This books shows the problems of modern evangelicalism Jun 8, 2007
Considering the sad state of modern evangelicalism books like these should be published more and more to combat the consumer mentality among modern-day evangelicals. The book deals with various issues with the problems of contemporary evangelicalism.
One of the key essays in the book is Nathan Busenitz's thoughtful critique of Rick Warren's Purpose Driven program. Though he does not bash Warren, he gives a careful critique of why Warren's program is unbiblical in many ways (especially Warren's use of Scripture and weak theological foundations). Those enamored with this movement should read this chapter. You'll realize just how off Warren is on many issues.
Another good essay is Phil Johnson's critique of the New Perspective on Paul. He ably provides evidence why the NPP is anti-orthodox and anti-Protestant. That it undermines sola fide and should not be accepted by orthodox evangelical Christians. I really liked how he treated Wright's understanding of justification, the law, righteousness, and imputation. Those Reformed people who embrace the NPP are nothing more than a bunch of theonomic cattle farmers who obviously need to loosen their collars a bit.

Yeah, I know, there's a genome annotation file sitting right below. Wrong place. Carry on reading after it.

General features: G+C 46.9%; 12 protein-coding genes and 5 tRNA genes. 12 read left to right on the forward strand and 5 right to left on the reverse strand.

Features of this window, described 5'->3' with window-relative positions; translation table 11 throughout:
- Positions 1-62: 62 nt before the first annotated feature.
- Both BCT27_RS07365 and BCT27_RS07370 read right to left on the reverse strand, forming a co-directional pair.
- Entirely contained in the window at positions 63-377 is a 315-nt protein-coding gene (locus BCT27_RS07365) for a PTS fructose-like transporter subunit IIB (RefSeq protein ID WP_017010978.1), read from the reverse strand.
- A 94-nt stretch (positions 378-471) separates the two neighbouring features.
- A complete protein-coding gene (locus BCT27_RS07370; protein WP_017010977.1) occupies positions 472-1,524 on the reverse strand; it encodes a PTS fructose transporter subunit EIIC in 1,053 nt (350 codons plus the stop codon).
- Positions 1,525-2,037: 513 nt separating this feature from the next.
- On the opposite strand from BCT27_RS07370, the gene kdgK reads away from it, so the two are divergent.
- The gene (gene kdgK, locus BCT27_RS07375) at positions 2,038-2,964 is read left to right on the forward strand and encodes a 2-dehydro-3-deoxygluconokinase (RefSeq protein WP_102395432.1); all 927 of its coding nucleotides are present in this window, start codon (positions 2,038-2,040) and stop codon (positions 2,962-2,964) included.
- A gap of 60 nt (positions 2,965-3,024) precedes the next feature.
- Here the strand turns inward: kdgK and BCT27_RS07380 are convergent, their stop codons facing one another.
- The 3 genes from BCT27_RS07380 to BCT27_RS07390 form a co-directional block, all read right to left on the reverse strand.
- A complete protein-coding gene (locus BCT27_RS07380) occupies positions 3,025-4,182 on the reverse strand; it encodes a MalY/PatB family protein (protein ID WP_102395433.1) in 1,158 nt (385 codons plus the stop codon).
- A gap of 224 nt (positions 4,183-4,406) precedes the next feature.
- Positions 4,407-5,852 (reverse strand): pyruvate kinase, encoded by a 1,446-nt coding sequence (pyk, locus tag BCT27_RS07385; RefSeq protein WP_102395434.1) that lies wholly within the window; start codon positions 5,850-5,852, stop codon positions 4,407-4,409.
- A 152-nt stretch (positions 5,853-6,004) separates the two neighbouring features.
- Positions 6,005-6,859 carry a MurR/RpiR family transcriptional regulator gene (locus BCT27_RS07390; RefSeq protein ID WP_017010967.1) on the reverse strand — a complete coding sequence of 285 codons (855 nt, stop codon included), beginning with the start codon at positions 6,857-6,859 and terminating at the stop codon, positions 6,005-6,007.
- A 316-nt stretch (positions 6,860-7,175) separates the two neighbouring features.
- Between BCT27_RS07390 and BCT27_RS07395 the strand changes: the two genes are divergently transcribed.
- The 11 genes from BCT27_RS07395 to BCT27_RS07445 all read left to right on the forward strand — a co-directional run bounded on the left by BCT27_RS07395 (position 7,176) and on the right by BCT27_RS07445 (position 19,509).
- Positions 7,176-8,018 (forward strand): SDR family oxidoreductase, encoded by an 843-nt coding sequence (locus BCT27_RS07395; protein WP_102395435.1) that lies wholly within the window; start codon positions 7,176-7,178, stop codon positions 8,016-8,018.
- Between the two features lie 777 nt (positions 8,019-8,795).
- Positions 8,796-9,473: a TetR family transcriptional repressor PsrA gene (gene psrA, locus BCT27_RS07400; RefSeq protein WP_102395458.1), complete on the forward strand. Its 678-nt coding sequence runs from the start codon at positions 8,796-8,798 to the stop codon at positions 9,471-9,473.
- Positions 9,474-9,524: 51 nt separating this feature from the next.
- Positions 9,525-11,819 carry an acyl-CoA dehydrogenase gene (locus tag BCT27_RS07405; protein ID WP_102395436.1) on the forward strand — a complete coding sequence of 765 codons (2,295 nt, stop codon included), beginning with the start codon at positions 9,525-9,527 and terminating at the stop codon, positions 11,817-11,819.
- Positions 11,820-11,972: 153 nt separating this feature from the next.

I also liked Johnson's other essay on Christians and politics. This essay is based on Matthew 5:16. Johnson rightly argues that this verse should not be used by Christians to implement some socio-political program on earth (as those theonomic corn farmers like to advocate, I can't stand those guys), but about individual Christians making a positive impact in their society by being salt and light to the world by bearing good fruit.
Other good essays include Daniel Gillespie's critique of John Eldridge's "Wild at Heart" (yes, you must stop reading his stuff because it is harmful to your masculinity and spirituality) and Rick Holland's essay on the teenage girl directed "The Revolve New Testament" (ech...how low will Christian publishing companies go just to be "cool" and "mainstream").